Market structure changes to shake up repo trading

Recent rule changes in the US during the past two years have to a major rise in aggregate cleared repo and reverse repo volumes.

Market structure changes such as the move to sponsored clearing and interest in electronic trading could significantly shake up the way repo trading is conducted by both buy and sell-side firms, according to securities finance experts.

Recent rule changes in the US during the past two years have permitted additional sponsoring and sponsored client types, including prime brokers, non-US banks and money market funds, leading to a major rise in aggregate cleared repo and reverse repo volumes.

Since DTCC introduced its sponsored service in 2005, the amount of client cleared repo transactions has increased from $30 billion to $400 billion. Around half is attributed to money market funds, which have significantly increased their use of the service from $16 billion of repo transactions being cleared in 2017 to $202 billion as of September.

Membership of the sponsored repo programme has also picked up over the last couple of years, going from just State Street and BNY Mellon to now include JP Morgan, EDF & Man, Morgan Stanley and Mizuho, among others. The service now has 15 approved members in the pipeline waiting to go live.

“We now have a full picture of cash and collateral providers in the repo market,” said one repo clearing executive, speaking under Chatham House rules at the Finadium Rates and Repo conference in New York.

The service is looking to capture the interest of UCITS and sovereign wealth funds, as well as other institutional investors and corporates that are managing their cash in-house.

Its ability to provide an alternative and stable venue for repo was particularly evident in September this year in the US repo market, when a variety of factors temporarily slowed down banks’ cash spigots and drove overnight repo rates to as high as 10%. This led the New York Fed to inject large amounts of cash into banks through their overnight repo facilities, an event that had not been seen since the days following September 11, 2001.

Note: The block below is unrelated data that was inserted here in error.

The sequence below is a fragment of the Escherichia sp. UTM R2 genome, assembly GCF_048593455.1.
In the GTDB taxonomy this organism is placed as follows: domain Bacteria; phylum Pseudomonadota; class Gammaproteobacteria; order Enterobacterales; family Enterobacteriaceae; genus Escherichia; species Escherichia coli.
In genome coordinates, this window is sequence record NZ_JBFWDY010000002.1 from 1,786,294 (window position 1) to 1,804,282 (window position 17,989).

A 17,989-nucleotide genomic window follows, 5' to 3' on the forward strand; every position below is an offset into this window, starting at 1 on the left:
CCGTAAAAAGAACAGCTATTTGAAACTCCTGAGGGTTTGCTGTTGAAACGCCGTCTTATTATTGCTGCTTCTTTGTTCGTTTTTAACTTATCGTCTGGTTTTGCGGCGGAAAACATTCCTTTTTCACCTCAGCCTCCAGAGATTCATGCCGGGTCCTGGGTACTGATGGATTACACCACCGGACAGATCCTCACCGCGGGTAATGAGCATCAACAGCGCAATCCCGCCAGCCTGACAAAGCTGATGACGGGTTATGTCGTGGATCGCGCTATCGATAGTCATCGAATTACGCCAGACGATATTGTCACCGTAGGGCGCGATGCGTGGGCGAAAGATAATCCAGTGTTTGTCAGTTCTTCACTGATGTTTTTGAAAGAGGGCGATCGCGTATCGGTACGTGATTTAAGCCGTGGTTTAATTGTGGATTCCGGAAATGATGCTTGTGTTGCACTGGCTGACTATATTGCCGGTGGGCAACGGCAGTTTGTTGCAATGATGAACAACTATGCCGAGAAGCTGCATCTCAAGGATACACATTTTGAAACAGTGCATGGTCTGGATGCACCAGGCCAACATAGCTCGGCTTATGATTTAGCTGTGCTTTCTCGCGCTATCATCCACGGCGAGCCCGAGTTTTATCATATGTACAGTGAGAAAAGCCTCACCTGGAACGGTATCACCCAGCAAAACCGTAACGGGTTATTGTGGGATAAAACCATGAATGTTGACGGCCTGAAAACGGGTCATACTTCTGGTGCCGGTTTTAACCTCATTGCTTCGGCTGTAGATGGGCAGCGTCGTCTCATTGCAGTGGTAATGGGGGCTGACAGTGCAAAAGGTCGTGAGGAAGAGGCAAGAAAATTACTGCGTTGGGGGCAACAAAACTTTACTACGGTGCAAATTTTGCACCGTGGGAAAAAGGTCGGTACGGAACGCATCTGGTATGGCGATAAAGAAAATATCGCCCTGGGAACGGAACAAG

According to panelists, the sponsored clearing service only saw volumes drop by 10% during the event, still relatively low given the amount of volatility that occurred.

“It gave the market an alternative channel to move cash. It did not necessarily contribute to stabilising the market, but it did add value,” said one global custodian panelist.

The move to clearing directly with DTCC is also paving the way for the electrification and automation of the repo market, which up until now, has been dominated by voice trading methods.

Regulations such as the Securities Finance Transactions Regulation (SFTR), which requires market participants to provide data on their repo and securities lending trades to national regulators, has sparked interest in electronic venues that automatically produce this data in near real-time.

“Transaction reporting is forcing large OMS’s to support electronic repo trading as once you electronify the workflow, reporting happens at the time of trade,” said one panelist from an electronic trading platform.

Another panelist explained that while most of the volumes has been in the dealer-to-dealer space, he expects this to grow next year in the dealer-to-client segment, and could even help boost the sponsored cleared service.